The Bureau of Customs did not meet its September cash collection goal of P23.358 B but the agency is surprisingly on target to surpass last year’s total cash collection of P198.2 B as early as mid-November this year.
Citing preliminary figures, Customs Commissioner Angelito Alvarez said the BOC’s September cash collections totaled P19.652 B, some P3.706 B short of what was programmed but “P2.027 B more than the agency’s total cash collection during the same period last year.”
“In fact,” added Alvarez, “the BOC, on a month-to-month basis, has consistently surpassed last year’s cash collection performance by an average of P2.8 billion. As a result, the agency’s total cash take for the period January to September this year surpassed by more than P25 billion what it earned from duties and taxes during the same period last year.”
The BOC needed only to make P30 billion more to break last year’s cash collection of P198 billion, an amount that Alvarez said would likely be in the bag before the second half of November as the bulk of imports for the Christmas holidays had started to come in.
The customs chief cited two major reasons for the agency’s failure to meet its cash collection target of P23.358 billion for the month of September: a) the heavy utilization of oil industry players of the tax credit instrument; and, b) the impact of zero tariff on imported oil and motor vehicles from Japan.
He said the foregone cash income from these two revenue-draining measures proved too much of a handicap for the ports of Limay and Batangas where the bulk of said commodities are traditionally unloaded.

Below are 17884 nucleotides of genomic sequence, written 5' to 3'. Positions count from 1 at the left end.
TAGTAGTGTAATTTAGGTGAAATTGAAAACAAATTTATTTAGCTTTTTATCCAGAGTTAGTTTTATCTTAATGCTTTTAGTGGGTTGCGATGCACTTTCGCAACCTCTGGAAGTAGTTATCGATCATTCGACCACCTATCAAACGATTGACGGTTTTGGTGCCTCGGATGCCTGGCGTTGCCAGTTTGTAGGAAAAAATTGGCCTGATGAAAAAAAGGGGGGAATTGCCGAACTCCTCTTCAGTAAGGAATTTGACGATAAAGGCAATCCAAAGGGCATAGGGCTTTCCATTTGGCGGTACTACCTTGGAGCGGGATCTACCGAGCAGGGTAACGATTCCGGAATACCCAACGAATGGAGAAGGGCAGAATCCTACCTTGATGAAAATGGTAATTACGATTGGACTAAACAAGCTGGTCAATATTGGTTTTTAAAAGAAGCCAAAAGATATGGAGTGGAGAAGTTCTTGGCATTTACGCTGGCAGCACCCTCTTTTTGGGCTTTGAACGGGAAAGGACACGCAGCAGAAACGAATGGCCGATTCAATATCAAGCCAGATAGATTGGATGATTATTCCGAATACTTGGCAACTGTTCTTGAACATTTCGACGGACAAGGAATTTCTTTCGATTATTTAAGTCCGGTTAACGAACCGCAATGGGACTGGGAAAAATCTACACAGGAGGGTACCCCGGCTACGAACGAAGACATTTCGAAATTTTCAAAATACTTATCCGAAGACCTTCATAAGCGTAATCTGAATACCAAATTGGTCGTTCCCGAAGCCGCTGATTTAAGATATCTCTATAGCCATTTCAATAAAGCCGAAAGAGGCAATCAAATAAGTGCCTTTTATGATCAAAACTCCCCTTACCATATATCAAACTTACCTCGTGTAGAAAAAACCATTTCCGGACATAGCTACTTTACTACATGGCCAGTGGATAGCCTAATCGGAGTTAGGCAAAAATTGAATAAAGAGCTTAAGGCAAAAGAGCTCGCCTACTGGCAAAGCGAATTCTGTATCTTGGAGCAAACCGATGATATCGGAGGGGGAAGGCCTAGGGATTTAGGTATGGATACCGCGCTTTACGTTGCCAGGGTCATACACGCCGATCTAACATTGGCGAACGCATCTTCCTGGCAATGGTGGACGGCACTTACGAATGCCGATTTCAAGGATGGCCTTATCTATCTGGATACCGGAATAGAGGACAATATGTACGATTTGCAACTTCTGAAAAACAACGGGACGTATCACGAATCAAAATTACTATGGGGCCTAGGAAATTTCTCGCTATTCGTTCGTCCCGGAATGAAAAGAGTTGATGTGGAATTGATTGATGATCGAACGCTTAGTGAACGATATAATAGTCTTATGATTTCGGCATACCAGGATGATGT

Alvarez said total revenues generated in the Port of Limay was P1.386 B short of the P2.895 B target while that in Batangas was P1.174 B less than the P5.323 B that was programmed for the month of September.
Taken together, the two ports accounted for more than 70 % of the agency’s September collection shortfall of P3.7 billion.
Alvarez also cited the prevailing zero tariff on wheat, cement and steel and the reduced, if not zero, duties being enjoyed by dozens of other products in compliance with the country’s various international, multi-lateral and bilateral agreements (such as AFTA and JPEPA) as another major contributory factor to the lower-than-programmed collection.
“Still,” said Alvarez, “the amount of P170.3 B that the BOC collected for the period January to September was only P1.9 B less than the programmed cash collection of P172.2 B. This has given rise to optimism that we can still hit the full-year cash collection target of P241 billion given the fact that aside from the heavy influx of imports expected in the run up to Christmas holidays, we have other non-traditional sources of revenues to fall back on, among them the sale of confiscated and abandoned goods and proceeds from the accomplishments of our Post-Entry Audit Group (PEAG).
Alvarez said he had always focused on the agency’s cash collection performance because the inclusion of the TEF in the total collection target was not a good gauge of collection efficiency because the TEF was only ‘revenue in paper’ and that nothing the BOC does or does not do can affect it.”
The pressure on the BOC, said Alvarez, was made more intense by the fact that for this year, the cash collection target imposed on the BOC for this year (241.6 billion) was P43.5 billion more than what the agency actually earned last year.(198.1 billion).